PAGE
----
January Bulletin Board

28 Dec

Happy New Year!  It is hard to believe we are this far in our school year.  I will be putting up a new bulletin board when I get back to school.  I thought some of you would like to get a head start too.   This is not a new idea for me, but for some reason I didn’t  get a picture of  the bulletin board from last year.

I will keep to a winter theme by having students make  snowmen.  We have a die cutter that cuts out snowmen.  You could cut out 3 circles  small, medium, and large, for the students to stack and make a snow man if you don’t have die cutter.  Students can then use  scrap paper to make props and clothes for them.   Finally I had them make a sign for snowman to hold.  This gives them a chance to formulate relative clauses using descriptive phrases.  An example for a sentence would be.  “I am a snowman who is wearing a striped scarf and black hat”.  They get quite creative with this and can usually come up with several sentences that will apply. I have seen  flying snowmen with wings and snowmen who look like football players.

A snowman who………

This year I will make sure I take a picture of the bulletin board and post it.

Snowmen Galore

December Bulletin Board

25 Nov

It is time for a  switch on the  bulletin board again.  I try to make it look festive for the holiday season and the students always request to decorate it.  In the last few years  our school has become more culturally sensitive which makes it more of a challenge for what I can actually put up on the board.  I continue to search for materials that have speech therapy value and are not time intensive.

I already have a tree set up from November’s bulletin board.  I can move the limbs  a bit so it looks more like a fir tree.  I will use the teacher trick of tracing  the student’s hands on green paper and having them cut  them out for leaves.  I staple these on the tree to provide the fir part of the tree.  I will then have them make and  add paper ornaments.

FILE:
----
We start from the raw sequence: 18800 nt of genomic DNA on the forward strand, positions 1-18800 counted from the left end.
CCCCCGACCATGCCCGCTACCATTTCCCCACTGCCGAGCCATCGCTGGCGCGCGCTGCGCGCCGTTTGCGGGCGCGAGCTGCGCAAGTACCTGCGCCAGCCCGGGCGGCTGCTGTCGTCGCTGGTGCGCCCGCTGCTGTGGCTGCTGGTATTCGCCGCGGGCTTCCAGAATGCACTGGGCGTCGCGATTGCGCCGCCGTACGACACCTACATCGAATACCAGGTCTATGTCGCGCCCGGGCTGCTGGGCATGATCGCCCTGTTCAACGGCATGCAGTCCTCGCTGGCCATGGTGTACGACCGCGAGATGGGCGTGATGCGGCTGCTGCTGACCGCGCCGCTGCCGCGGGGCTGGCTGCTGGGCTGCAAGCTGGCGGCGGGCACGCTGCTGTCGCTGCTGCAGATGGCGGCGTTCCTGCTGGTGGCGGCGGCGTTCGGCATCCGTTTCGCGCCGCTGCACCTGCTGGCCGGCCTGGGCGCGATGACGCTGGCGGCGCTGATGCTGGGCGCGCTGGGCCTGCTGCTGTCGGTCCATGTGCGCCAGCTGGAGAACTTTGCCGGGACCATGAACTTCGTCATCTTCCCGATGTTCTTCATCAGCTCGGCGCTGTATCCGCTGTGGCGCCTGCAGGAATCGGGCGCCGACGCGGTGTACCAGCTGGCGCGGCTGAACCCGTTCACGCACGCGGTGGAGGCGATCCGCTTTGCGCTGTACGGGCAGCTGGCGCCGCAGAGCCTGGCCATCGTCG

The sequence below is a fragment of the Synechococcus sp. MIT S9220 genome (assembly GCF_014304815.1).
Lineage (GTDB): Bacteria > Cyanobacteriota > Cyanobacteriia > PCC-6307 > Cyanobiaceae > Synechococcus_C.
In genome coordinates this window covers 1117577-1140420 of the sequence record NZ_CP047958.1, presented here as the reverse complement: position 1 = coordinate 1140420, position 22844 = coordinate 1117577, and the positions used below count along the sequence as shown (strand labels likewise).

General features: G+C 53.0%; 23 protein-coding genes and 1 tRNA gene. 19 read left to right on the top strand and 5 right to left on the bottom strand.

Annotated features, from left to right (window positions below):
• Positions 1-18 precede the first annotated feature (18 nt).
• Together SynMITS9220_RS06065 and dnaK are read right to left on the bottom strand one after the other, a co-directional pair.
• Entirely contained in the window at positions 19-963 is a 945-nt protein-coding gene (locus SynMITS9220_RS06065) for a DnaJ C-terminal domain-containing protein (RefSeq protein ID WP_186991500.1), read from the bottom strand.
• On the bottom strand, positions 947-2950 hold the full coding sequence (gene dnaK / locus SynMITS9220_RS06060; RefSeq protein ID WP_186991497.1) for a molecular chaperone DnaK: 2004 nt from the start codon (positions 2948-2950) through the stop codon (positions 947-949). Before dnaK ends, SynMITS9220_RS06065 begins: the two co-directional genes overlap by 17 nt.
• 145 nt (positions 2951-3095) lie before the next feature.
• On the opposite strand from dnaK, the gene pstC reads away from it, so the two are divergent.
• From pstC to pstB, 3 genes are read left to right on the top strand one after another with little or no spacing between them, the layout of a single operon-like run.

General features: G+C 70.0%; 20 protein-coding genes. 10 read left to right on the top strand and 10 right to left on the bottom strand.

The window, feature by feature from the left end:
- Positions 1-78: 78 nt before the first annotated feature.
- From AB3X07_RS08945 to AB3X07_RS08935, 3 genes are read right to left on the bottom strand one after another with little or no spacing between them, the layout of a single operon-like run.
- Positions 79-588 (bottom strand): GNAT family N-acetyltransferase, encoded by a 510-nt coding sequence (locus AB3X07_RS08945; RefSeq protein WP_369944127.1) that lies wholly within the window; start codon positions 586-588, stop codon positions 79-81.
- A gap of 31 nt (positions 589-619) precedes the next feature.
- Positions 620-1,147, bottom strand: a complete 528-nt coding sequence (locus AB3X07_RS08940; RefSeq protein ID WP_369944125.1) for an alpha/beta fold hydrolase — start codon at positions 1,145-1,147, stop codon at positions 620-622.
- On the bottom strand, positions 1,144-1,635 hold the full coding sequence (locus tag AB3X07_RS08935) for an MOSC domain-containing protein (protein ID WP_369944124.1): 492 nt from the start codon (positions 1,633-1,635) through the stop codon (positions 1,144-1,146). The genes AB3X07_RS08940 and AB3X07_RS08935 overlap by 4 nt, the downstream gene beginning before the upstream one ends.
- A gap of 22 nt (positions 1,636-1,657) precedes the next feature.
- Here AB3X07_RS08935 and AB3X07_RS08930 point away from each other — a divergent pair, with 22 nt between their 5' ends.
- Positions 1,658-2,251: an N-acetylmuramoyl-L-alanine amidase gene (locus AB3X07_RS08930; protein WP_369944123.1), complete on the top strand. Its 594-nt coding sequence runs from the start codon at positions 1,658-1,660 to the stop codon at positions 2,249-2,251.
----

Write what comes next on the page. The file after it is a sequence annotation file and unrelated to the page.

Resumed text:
paper ornament

I found this great paper ornament that meets the requirements.  It is a simple activity  that even the youngest children can complete and it allows practice  following directions and retelling a sequence.  It is found on  http://howaboutorange.blogspot.com/2008/12/paper-flower-ornaments.html  I have access to plenty of colored paper and glue sticks so I won’t need to get additional materials.

This is a picture of how it turned out.

paper ornaments

Literacy Tools and Speech Therapy

11 Nov

It is not a surprise that a number of speech students are poor readers and do not like to read.  Their lack of the skills takes the enjoyment away from a good story.  Their poor reading ability often  keeps them at a level of stories that have immature topics compared to their interests.  It doesn’t take long before they find themselves way behind their peers.  They are stumbling through basal readers when their peers have moved on to chapter books.  Yet books are such a great tool to learn new vocabulary, learn story sequence, and develop the ability to make inferences. It is important to still give them exposure to higher level books.

A number of schools in my area compete in a competition called the “Battle of the Books”. Students are assigned books through the year, questions are derived from the stories, and then the questions are used for a type of knowledge bowl competition. The winning team is acknowledged by the school  library.  Some of my 5th graders I work with are unable to read the books and grasp the material.  They have a hard time including themselves in this competition. There are still ways to include them with technology. Text to speech books are available from a number of sources.